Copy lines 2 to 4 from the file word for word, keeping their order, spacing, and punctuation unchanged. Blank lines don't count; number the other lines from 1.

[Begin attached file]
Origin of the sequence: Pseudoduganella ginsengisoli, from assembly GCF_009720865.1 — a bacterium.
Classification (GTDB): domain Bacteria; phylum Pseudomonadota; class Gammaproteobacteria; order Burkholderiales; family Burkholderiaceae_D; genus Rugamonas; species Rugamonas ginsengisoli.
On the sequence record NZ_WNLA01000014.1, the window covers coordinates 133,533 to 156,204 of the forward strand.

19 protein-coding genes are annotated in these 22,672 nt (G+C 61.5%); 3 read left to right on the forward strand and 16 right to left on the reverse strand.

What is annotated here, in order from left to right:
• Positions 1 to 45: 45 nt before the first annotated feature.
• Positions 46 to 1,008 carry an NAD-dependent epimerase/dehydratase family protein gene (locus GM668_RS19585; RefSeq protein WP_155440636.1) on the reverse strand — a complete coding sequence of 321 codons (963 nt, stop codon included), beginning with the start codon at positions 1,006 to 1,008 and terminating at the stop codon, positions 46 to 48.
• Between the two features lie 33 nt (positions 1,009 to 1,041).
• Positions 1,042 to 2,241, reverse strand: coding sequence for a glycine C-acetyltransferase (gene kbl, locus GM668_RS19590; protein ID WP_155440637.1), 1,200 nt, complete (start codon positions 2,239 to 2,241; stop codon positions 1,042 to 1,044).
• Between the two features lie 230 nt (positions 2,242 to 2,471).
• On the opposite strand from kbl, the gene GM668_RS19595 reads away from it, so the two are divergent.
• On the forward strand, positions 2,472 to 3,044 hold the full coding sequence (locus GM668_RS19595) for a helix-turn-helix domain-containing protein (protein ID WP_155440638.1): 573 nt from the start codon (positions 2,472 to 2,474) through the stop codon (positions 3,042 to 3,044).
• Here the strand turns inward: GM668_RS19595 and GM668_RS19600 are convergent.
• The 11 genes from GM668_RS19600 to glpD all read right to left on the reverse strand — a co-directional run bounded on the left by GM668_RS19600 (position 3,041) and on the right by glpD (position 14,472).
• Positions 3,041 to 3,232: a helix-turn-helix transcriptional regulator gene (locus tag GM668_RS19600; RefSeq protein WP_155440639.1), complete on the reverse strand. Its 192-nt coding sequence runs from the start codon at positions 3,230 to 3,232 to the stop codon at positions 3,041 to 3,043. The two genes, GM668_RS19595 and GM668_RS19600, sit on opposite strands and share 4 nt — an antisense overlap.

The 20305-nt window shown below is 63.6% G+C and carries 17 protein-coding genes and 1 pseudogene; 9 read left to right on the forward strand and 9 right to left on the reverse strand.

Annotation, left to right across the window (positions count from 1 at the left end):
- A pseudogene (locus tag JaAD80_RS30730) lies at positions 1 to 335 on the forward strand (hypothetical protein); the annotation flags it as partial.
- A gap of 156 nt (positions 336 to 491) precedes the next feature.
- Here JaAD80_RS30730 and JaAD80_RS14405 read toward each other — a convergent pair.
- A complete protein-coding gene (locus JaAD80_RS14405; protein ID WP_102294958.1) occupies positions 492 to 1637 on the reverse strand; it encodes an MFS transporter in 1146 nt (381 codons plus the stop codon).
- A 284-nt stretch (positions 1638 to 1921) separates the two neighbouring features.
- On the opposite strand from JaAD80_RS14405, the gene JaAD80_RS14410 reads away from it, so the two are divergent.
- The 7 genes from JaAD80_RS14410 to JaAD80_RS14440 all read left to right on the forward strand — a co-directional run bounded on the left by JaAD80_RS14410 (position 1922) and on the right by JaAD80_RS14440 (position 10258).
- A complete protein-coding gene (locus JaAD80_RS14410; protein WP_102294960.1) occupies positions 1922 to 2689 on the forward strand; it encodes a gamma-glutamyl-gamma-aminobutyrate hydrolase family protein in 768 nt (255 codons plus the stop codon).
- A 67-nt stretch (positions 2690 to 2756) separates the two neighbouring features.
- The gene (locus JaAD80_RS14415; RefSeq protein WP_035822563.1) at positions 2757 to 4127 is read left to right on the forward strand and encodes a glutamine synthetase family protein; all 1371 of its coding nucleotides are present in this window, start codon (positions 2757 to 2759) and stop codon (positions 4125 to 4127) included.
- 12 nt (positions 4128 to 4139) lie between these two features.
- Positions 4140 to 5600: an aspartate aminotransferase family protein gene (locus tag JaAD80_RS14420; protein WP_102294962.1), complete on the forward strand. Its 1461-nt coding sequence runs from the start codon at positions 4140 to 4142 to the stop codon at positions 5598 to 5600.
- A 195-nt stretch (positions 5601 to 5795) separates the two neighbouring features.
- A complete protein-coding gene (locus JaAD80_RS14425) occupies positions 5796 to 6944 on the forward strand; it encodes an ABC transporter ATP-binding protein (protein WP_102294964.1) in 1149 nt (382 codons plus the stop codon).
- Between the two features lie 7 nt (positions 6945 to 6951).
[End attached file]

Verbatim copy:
Classification (GTDB): domain Bacteria; phylum Pseudomonadota; class Gammaproteobacteria; order Burkholderiales; family Burkholderiaceae_D; genus Rugamonas; species Rugamonas ginsengisoli.
On the sequence record NZ_WNLA01000014.1, the window covers coordinates 133,533 to 156,204 of the forward strand.

19 protein-coding genes are annotated in these 22,672 nt (G+C 61.5%); 3 read left to right on the forward strand and 16 right to left on the reverse strand.